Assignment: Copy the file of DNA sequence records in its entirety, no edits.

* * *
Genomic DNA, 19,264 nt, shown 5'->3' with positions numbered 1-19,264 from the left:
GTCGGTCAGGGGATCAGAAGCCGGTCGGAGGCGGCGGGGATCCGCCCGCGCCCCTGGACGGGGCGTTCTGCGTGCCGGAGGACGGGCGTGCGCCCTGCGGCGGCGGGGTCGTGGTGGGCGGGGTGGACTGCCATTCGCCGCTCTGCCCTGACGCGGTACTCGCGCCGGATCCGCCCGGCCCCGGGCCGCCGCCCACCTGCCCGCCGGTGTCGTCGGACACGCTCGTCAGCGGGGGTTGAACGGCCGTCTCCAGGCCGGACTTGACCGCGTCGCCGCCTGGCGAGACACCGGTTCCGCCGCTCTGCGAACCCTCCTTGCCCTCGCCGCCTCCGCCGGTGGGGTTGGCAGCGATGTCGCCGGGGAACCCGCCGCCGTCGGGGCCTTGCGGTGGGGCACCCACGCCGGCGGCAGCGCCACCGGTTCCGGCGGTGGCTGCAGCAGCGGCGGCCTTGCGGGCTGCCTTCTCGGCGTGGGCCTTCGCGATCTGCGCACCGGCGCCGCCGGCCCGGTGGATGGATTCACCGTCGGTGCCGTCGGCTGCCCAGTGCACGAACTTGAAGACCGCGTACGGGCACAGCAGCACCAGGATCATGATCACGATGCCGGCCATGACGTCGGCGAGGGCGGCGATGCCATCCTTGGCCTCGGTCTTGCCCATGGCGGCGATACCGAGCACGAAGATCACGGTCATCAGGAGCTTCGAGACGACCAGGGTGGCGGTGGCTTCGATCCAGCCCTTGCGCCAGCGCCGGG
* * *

Genomic DNA, 19,264 nt, shown 5'->3' with positions numbered 1-19,264 from the left:
GTCGGTCAGGGGATCAGAAGCCGGTCGGAGGCGGCGGGGATCCGCCCGCGCCCCTGGACGGGGCGTTCTGCGTGCCGGAGGACGGGCGTGCGCCCTGCGGCGGCGGGGTCGTGGTGGGCGGGGTGGACTGCCATTCGCCGCTCTGCCCTGACGCGGTACTCGCGCCGGATCCGCCCGGCCCCGGGCCGCCGCCCACCTGCCCGCCGGTGTCGTCGGACACGCTCGTCAGCGGGGGTTGAACGGCCGTCTCCAGGCCGGACTTGACCGCGTCGCCGCCTGGCGAGACACCGGTTCCGCCGCTCTGCGAACCCTCCTTGCCCTCGCCGCCTCCGCCGGTGGGGTTGGCAGCGATGTCGCCGGGGAACCCGCCGCCGTCGGGGCCTTGCGGTGGGGCACCCACGCCGGCGGCAGCGCCACCGGTTCCGGCGGTGGCTGCAGCAGCGGCGGCCTTGCGGGCTGCCTTCTCGGCGTGGGCCTTCGCGATCTGCGCACCGGCGCCGCCGGCCCGGTGGATGGATTCACCGTCGGTGCCGTCGGCTGCCCAGTGCACGAACTTGAAGACCGCGTACGGGCACAGCAGCACCAGGATCATGATCACGATGCCGGCCATGACGTCGGCGAGGGCGGCGATGCCATCCTTGGCCTCGGTCTTGCCCATGGCGGCGATACCGAGCACGAAGATCACGGTCATCAGGAGCTTCGAGACGACCAGGGTGGCGGTGGCTTCGATCCAGCCCTTGCGCCAGCGCCGGG